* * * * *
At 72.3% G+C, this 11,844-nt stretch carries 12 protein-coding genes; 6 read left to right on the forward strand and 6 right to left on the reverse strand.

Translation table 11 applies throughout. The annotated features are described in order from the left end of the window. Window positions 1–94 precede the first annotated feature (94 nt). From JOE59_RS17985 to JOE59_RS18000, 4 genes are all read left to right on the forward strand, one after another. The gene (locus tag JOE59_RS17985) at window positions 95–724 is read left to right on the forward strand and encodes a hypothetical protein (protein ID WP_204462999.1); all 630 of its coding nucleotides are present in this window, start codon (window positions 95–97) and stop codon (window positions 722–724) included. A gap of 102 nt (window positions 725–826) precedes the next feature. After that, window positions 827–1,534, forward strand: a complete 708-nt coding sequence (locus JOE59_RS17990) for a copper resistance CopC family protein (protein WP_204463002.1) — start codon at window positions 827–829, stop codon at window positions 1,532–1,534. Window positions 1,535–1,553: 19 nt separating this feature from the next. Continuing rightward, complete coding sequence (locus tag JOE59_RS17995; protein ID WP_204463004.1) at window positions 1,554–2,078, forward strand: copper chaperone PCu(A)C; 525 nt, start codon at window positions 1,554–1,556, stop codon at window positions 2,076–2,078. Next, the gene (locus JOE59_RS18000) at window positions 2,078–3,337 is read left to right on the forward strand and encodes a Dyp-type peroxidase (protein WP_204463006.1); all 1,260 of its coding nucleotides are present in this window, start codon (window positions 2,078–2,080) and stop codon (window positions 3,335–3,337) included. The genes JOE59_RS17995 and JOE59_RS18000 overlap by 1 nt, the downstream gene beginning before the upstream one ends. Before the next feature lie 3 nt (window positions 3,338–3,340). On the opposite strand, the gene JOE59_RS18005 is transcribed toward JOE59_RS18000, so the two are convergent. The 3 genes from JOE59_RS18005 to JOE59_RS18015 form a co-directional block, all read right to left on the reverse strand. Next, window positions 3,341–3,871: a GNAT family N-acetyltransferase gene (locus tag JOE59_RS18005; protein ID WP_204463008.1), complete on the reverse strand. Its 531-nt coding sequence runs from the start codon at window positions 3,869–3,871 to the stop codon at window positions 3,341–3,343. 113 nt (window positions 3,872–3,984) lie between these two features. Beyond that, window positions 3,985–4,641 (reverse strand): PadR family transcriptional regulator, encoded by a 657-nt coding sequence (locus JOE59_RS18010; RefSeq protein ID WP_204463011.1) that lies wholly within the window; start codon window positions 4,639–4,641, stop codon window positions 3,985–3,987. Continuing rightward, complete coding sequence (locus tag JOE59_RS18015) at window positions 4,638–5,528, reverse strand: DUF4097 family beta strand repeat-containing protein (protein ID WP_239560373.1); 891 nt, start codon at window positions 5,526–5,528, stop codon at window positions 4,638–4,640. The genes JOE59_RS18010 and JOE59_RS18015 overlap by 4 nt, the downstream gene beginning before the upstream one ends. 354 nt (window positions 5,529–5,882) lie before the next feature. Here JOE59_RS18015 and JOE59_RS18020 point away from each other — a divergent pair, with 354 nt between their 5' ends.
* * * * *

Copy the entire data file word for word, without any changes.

At 72.3% G+C, this 11,844-nt stretch carries 12 protein-coding genes; 6 read left to right on the forward strand and 6 right to left on the reverse strand.

Translation table 11 applies throughout. The annotated features are described in order from the left end of the window. Window positions 1–94 precede the first annotated feature (94 nt). From JOE59_RS17985 to JOE59_RS18000, 4 genes are all read left to right on the forward strand, one after another. The gene (locus tag JOE59_RS17985) at window positions 95–724 is read left to right on the forward strand and encodes a hypothetical protein (protein ID WP_204462999.1); all 630 of its coding nucleotides are present in this window, start codon (window positions 95–97) and stop codon (window positions 722–724) included. A gap of 102 nt (window positions 725–826) precedes the next feature. After that, window positions 827–1,534, forward strand: a complete 708-nt coding sequence (locus JOE59_RS17990) for a copper resistance CopC family protein (protein WP_204463002.1) — start codon at window positions 827–829, stop codon at window positions 1,532–1,534. Window positions 1,535–1,553: 19 nt separating this feature from the next. Continuing rightward, complete coding sequence (locus tag JOE59_RS17995; protein ID WP_204463004.1) at window positions 1,554–2,078, forward strand: copper chaperone PCu(A)C; 525 nt, start codon at window positions 1,554–1,556, stop codon at window positions 2,076–2,078. Next, the gene (locus JOE59_RS18000) at window positions 2,078–3,337 is read left to right on the forward strand and encodes a Dyp-type peroxidase (protein WP_204463006.1); all 1,260 of its coding nucleotides are present in this window, start codon (window positions 2,078–2,080) and stop codon (window positions 3,335–3,337) included. The genes JOE59_RS17995 and JOE59_RS18000 overlap by 1 nt, the downstream gene beginning before the upstream one ends. Before the next feature lie 3 nt (window positions 3,338–3,340). On the opposite strand, the gene JOE59_RS18005 is transcribed toward JOE59_RS18000, so the two are convergent. The 3 genes from JOE59_RS18005 to JOE59_RS18015 form a co-directional block, all read right to left on the reverse strand. Next, window positions 3,341–3,871: a GNAT family N-acetyltransferase gene (locus tag JOE59_RS18005; protein ID WP_204463008.1), complete on the reverse strand. Its 531-nt coding sequence runs from the start codon at window positions 3,869–3,871 to the stop codon at window positions 3,341–3,343. 113 nt (window positions 3,872–3,984) lie between these two features. Beyond that, window positions 3,985–4,641 (reverse strand): PadR family transcriptional regulator, encoded by a 657-nt coding sequence (locus JOE59_RS18010; RefSeq protein ID WP_204463011.1) that lies wholly within the window; start codon window positions 4,639–4,641, stop codon window positions 3,985–3,987. Continuing rightward, complete coding sequence (locus tag JOE59_RS18015) at window positions 4,638–5,528, reverse strand: DUF4097 family beta strand repeat-containing protein (protein ID WP_239560373.1); 891 nt, start codon at window positions 5,526–5,528, stop codon at window positions 4,638–4,640. The genes JOE59_RS18010 and JOE59_RS18015 overlap by 4 nt, the downstream gene beginning before the upstream one ends. 354 nt (window positions 5,529–5,882) lie before the next feature. Here JOE59_RS18015 and JOE59_RS18020 point away from each other — a divergent pair, with 354 nt between their 5' ends.